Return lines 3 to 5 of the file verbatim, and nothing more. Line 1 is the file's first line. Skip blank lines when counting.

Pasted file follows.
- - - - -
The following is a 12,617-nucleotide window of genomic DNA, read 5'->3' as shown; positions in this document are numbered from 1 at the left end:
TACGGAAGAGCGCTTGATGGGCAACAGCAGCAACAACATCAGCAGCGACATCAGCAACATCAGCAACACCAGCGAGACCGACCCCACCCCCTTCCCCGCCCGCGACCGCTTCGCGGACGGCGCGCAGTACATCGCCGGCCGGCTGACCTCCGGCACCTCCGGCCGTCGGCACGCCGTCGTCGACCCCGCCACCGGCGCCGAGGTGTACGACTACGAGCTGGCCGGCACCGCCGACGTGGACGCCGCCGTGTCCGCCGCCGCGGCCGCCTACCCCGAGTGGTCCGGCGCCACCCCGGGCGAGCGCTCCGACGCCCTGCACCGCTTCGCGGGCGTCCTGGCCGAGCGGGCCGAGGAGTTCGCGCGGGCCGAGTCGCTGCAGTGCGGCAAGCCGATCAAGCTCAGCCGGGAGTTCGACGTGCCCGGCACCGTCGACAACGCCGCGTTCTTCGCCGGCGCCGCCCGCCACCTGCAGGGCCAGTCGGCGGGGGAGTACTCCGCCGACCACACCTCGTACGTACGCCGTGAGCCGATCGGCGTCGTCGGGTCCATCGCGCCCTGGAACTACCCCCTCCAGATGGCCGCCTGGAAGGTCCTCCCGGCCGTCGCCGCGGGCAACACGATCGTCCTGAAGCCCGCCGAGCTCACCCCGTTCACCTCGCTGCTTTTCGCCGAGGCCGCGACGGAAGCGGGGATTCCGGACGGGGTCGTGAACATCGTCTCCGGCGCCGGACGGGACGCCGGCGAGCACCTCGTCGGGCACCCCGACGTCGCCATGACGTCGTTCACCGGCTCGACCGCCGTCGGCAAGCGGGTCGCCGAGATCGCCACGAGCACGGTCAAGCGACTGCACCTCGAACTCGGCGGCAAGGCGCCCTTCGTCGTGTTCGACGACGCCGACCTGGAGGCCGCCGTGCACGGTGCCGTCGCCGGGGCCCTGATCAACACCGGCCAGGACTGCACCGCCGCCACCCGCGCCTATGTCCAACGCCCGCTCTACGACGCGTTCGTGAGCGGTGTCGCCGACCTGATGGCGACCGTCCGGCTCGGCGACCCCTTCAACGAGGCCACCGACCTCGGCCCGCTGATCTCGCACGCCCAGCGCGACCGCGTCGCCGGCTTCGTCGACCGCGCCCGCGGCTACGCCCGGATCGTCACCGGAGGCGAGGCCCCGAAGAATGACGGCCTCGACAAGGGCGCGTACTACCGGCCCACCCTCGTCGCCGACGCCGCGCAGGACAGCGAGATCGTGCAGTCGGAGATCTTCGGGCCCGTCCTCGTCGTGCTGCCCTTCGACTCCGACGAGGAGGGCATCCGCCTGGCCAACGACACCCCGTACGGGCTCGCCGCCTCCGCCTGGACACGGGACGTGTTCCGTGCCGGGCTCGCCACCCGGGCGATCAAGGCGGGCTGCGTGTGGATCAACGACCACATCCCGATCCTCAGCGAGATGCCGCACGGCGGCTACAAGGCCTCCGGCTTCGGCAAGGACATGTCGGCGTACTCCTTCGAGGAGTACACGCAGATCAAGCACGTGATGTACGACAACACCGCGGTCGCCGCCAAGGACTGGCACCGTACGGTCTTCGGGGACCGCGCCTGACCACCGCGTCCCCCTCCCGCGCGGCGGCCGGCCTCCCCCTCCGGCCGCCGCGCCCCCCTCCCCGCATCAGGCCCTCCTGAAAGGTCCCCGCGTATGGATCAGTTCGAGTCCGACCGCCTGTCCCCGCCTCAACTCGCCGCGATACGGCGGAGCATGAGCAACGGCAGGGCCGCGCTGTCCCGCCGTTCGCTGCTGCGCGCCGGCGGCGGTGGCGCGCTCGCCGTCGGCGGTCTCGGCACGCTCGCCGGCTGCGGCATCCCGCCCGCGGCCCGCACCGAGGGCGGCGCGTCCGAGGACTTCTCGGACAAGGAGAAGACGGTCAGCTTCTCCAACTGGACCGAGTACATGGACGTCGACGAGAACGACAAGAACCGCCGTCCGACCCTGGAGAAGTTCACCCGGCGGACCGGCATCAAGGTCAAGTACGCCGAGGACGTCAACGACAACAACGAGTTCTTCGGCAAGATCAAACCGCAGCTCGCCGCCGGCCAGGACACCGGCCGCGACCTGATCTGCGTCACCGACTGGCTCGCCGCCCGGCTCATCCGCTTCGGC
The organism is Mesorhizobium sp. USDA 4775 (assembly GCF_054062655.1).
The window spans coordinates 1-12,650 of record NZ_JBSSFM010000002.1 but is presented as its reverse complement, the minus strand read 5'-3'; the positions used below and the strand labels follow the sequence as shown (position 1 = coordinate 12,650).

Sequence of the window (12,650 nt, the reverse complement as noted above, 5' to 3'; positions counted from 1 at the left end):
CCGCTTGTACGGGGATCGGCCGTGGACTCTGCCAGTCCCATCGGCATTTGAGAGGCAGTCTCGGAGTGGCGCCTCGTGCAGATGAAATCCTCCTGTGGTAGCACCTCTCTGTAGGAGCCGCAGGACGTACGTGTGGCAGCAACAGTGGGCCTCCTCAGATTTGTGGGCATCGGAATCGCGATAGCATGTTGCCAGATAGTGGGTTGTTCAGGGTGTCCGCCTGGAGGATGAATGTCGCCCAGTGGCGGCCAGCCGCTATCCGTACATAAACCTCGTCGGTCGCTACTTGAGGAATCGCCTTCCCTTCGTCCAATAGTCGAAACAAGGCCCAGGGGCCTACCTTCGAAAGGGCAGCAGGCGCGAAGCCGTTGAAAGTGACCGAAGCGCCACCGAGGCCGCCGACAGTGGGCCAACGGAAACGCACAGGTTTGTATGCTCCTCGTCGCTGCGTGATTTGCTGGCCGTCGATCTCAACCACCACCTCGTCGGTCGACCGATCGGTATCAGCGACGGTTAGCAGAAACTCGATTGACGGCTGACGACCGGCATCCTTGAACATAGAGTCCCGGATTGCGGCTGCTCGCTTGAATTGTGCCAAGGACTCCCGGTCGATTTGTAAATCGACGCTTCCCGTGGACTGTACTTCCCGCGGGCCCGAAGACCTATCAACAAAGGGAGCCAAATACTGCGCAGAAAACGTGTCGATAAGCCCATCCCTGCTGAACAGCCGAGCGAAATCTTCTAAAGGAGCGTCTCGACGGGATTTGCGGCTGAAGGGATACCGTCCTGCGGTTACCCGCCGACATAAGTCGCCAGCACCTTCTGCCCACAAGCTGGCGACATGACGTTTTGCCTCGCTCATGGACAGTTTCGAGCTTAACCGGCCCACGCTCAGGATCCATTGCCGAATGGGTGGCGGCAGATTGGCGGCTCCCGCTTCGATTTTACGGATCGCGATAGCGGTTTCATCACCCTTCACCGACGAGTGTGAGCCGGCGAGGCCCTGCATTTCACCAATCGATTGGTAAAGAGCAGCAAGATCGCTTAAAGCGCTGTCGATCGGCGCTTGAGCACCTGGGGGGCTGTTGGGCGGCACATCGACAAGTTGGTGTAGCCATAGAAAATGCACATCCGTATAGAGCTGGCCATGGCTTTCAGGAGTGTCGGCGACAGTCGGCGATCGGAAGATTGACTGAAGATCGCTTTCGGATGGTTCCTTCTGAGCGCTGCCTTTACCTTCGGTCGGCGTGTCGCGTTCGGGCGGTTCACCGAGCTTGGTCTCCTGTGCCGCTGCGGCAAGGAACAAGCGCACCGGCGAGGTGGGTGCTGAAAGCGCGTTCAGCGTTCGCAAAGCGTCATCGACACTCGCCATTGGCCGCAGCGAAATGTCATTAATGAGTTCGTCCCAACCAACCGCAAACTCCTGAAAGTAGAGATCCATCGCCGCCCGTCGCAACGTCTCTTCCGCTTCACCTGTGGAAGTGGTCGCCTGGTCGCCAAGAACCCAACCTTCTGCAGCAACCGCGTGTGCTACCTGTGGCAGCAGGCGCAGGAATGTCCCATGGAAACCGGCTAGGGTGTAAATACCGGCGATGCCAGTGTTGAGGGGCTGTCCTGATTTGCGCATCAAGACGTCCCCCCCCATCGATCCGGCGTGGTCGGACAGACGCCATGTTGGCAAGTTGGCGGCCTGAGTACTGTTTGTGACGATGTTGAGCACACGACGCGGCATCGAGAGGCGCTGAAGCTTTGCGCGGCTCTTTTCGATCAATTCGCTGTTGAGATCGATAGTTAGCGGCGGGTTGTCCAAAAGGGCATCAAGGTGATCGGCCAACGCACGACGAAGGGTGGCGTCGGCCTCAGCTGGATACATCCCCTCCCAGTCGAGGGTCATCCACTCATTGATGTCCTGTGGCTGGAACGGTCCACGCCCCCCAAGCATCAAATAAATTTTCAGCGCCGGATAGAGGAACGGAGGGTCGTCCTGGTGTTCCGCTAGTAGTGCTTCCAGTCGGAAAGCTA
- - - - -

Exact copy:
The organism is Mesorhizobium sp. USDA 4775 (assembly GCF_054062655.1).
The window spans coordinates 1-12,650 of record NZ_JBSSFM010000002.1 but is presented as its reverse complement, the minus strand read 5'-3'; the positions used below and the strand labels follow the sequence as shown (position 1 = coordinate 12,650).

Sequence of the window (12,650 nt, the reverse complement as noted above, 5' to 3'; positions counted from 1 at the left end):